16 February 2005

Oh no, Kyoto!

Today the Kyoto Protocol goes into effect. I must say, it feels a bit like when I was on a boat in Indonesia last week and we crossed the Equator (twice) -- we didn't notice much of a difference, not even a discernible bump!

Yet a majority of the world's industrial countries will now begin their efforts to reduce greenhouse gases under the agreement; indeed Spain, Portugal, New Zealand, Canada and others have already reached the reduction goal of 5% below 1990 and it didn't seem to hurt too much. Companies like BP, Alcoa, and even Dupont are applying more stringent reductions and finding cost savings that may increase profits. Even developing countries are getting into the act, including powerhouses China and India who are starting to look into clean energy generation.

So where is the U.S.? Still on the sidelines. Actually, they haven't shown up for spring training. They want to "study the science" a bit more before making a commitment. That translates as a stall technique to bring Bush's energy bill back from the dead and put it before the House Energy and Commerce subcommittee. (Ouch.)

There is some hope on the horizon. Our favorite Republican John McCain (oh, why isn't he our president?) and his buddy across the aisle, Joe Lieberman, have reintroduced their climate stewardship act proposal, and Rep. Senator Chuck Hegel of Nebraska (yes, the guy who killed Kyoto in '97) has seen the (green) light of potential alternative technologies to address the dark climate future.

Writing in The Economist a few weeks ago, even Brit PM Tony Blair called for the world to rally together to make climate change a priority and pledged to make it one of his chief goals while head of the European Union. Maybe he can cash in his chits with Bush for his support of the latter's war in Iraq and get the U.S. on board. (Don't hold your breath.)

And where are the greenies on this day? They are much too quiet. They should be fanning the embers of this occasion and call for immediate ratification by the world's largest producer of GHGs on the planet. Are they afraid to get snubbed by the media? More likely they just couldn't get their cooperative butts together to make something out of this day. Of course, it could prove the theory that Kyoto doesn't mean much after all; it certainly seemed business as usual across America today.

14 February 2005

Cut Oil Prices and Set the People Free?: Tom Friedman`s rose-colored glasses

TOKYO--"The president's priorities are totally nuts," writes Thomas L. Friedman in today's International Herald Tribune ("No Mullah Left Behind"). While that may be an arguable point, Friedman doesn't make it. Instead, he continues his push for a "geo-green" strategy, which on the face of it is praiseworthy: reduce energy consumption and ramp-up investments in renewable sources to make "energy independence our generation's moon shot."

Okay, I'm with you there, Tom -- readers of my GreenBiz columns know that I agree with Friedman on issues of globalization and a market-based greening of the economy -- but then you lose me. Bush may be nuts, but you're being naive.

"You give me $18-a-barrel oil and I will give you political and economic reform from Algeria to Iran," Friedman wrote in the Tribune on 31 January ("Cut oil prices and bring down the tyrants"). "It's that simple." Well, actually, it's not that simple and Friedman must know it.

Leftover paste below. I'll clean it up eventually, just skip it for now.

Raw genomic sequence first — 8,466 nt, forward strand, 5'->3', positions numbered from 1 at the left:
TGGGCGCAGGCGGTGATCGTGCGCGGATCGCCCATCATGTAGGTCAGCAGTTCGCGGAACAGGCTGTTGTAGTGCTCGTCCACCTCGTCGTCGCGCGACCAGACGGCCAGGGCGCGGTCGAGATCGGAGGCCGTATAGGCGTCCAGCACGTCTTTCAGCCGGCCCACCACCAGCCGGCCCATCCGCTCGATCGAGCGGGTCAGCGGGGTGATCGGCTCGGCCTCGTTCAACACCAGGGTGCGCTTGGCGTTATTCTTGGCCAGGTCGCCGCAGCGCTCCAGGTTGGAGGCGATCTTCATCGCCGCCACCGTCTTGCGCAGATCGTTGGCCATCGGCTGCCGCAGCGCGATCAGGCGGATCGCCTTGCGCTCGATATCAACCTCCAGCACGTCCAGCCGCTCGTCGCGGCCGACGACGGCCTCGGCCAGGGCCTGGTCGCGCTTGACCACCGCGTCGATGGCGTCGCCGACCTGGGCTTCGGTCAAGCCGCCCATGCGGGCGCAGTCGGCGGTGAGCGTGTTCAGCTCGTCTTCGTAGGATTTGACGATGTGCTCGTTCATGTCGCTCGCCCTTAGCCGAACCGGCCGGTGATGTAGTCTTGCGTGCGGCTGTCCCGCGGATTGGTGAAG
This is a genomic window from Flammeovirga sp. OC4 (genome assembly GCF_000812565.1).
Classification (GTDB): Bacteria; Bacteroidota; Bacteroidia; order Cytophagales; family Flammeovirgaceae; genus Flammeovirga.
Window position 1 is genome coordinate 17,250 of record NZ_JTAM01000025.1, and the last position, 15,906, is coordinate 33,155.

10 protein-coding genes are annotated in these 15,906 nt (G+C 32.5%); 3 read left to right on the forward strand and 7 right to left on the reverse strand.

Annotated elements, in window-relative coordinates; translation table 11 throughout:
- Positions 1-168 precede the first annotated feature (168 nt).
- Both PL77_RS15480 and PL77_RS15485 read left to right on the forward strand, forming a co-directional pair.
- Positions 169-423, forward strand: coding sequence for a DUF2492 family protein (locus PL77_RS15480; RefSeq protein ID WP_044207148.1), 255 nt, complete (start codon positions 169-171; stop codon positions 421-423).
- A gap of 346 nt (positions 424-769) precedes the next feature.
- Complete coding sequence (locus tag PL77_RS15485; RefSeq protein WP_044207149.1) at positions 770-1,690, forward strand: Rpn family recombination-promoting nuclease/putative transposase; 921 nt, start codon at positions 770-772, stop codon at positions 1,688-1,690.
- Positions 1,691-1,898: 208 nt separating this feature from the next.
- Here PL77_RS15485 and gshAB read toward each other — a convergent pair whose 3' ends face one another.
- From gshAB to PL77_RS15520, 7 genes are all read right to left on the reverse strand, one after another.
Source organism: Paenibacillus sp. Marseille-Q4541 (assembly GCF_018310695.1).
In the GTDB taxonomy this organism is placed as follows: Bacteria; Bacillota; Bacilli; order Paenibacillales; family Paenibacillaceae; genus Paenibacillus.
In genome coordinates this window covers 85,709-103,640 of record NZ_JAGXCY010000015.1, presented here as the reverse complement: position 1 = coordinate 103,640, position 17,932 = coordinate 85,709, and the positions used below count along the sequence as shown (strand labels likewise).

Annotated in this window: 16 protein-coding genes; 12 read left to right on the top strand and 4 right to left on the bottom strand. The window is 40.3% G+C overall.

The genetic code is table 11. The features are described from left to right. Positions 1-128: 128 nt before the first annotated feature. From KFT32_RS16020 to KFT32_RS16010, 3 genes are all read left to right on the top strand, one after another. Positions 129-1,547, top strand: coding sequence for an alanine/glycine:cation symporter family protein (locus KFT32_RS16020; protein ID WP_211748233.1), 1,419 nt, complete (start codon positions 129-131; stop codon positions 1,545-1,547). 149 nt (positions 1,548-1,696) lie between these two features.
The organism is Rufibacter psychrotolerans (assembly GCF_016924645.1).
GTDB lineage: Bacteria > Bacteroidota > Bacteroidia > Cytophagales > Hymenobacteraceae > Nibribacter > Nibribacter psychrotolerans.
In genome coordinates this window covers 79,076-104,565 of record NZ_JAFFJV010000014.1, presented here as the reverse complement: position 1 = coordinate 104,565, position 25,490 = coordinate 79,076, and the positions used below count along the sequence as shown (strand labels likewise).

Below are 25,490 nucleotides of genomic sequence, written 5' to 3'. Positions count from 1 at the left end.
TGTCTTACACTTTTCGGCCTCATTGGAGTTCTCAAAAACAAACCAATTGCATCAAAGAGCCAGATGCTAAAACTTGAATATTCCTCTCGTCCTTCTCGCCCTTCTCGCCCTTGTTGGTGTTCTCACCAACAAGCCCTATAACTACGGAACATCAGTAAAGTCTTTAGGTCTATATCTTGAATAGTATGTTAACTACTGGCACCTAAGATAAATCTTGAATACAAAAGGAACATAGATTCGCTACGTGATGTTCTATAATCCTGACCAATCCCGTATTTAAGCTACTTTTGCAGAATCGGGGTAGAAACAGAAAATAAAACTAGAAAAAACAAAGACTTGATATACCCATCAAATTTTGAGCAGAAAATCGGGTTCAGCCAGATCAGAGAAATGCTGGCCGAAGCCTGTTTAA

First of all, it's naive to think that the U.S. will ever embrace energy conservation to an extent that will make a difference, at least not in the short-term. Just look at the size of our houses and all those Hummers still on the road. Reducing the price of oil to those levels will further reduce prices at the pump, encouraging more gas-guzzlers on American roads; and neither the Bush administration nor the American people will ever go for a gas tax.

Secondly, we've been talking about the promise of renewables replacing our dependence on foreign oil for decades and they have barely made a dent, even with recent technological breakthroughs and utility companies embracing wind investments. I'm a believer in such investments and consider it the next new thing for the U.S. economy -- as long as we don't let Asia or Europe beat us to the punch. But to think we can ramp that up as quickly as is needed to make a difference today is facetious at best.

Third, I've been talking to some industry experts during the past month, much of which I've spent in Mexico and Indonesia, and $18 per barrel seems neither achievable nor desirable. If oil prices get rolled back that far, developing nations and oil powerhouses will indeed see their economies shrink. The danger is they shrink too much to move forward with necessary reforms. Do we really want to hurt now friendly countries that are struggling to find ways to encourage foreign investments?

Finally, if you completely cut off the source of welfare for the jobless without increasing other investments, you'll simply breed further unrest and resentment. That won't make the U.S. popular among already disenfranchised youth in developing nations, who are already susceptible to the temptations of the terrorists whispering in their ears.

A reasonable price for oil, according to one of my sources, appears to be $25-30 per barrel. That would allow the industry and oil producing nations to sustain, would help the airline industry cut costs, and trim the fat currently subsidizing populations in places like Algeria and Iran while leaving some meat on the bone. No, it won't liberate women and rip open economies, but that is a wildly idealistic goal.

Friedman is right about the danger of an Iran invasion to the U.S. economy -- we should avoid that at all costs. But will cutting oil prices set the people free? I'm not sure you can back that up, Tom.